The Shuttlecock and the Litterpicker
Litterpicking, data collection and a touch of Tikkun Olam
left behind broken, a
reminder of some people’s fun here.
I pick it up, before
a bird does.
Litter. It’s literally everywhere. Amazing what people callously leave behind. In the streets, in parks. In nature. Places they enjoy. Have fun in. And then, ruin.
The litter left behind is not just uncomfortable for other humans using that space. Finding a shuttlecock is not that bad. Or a candy wrapper. It doesn’t hurt. But a piece of broken glass can seriously hurt.
It’s the birds and other animals that use the space too, make it even more enjoyable, that are most in danger of choking, or dying of hunger because they ate something that fills their stomachs but holds no nutritional value.
So, I pick up litter. On occasion. But that act alone does nothing. It’s like a drop of water on a hot plate. When I pick up some litter, I take a photo of it. Not just with the camera on my phone, but through a special app. An app that celebrates its 7th birthday this month. By using Litterati, you can take a photo, tag the trash and geolocate it. The data can be used by your municipality to take measures that are aimed at areas where the issue is the largest. It also helps in having conversations with big brands about the impact of their packaging. Data helps. So with every piece of litter that I take a snapshot of, I hope to contribute to a bigger solution. Is this an example of Tikkun Olam? Maybe. Most importantly, it helps me to teach my children to take care of the world they live in.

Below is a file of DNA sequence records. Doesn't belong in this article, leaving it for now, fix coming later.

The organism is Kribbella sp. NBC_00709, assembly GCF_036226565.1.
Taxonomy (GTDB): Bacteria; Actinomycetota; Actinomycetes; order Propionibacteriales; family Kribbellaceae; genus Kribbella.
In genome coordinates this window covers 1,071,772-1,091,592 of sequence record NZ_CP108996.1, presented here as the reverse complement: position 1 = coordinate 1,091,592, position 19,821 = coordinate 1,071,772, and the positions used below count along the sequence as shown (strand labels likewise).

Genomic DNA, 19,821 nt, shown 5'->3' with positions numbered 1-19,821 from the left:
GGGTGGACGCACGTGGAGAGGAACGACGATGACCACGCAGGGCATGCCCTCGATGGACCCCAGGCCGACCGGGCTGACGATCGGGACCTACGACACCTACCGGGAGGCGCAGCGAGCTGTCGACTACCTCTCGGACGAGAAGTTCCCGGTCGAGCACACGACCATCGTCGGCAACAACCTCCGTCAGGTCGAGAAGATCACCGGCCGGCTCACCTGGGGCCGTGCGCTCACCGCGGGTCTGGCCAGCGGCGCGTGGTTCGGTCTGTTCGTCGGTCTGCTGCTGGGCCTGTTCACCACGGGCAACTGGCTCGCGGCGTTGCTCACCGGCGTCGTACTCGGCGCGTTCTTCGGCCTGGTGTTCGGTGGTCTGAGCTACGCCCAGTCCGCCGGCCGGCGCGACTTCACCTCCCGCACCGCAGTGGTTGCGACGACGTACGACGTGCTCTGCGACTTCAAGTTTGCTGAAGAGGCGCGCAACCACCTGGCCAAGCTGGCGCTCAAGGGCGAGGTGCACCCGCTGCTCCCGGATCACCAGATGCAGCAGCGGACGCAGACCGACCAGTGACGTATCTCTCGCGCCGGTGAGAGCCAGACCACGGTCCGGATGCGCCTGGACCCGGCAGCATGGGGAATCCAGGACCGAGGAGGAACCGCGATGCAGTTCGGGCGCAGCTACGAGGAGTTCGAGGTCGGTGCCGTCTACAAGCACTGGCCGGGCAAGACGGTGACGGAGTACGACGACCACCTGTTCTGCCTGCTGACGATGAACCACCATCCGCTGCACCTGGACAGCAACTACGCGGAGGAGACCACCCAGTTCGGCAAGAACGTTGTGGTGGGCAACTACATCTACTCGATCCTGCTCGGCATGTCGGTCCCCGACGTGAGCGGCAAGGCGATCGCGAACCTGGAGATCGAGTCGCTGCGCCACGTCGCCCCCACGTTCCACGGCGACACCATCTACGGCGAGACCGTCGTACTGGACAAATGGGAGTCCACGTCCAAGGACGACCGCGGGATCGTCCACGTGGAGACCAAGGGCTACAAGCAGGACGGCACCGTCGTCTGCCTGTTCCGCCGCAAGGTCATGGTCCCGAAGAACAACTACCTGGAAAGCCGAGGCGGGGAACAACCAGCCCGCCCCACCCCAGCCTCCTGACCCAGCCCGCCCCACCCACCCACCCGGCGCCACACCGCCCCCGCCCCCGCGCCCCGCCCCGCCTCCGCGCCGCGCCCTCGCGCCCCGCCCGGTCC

This story is a reply to the Weeds & Wildflowers prompt Tikkun Olam: what are you doing to help the environment, as written here: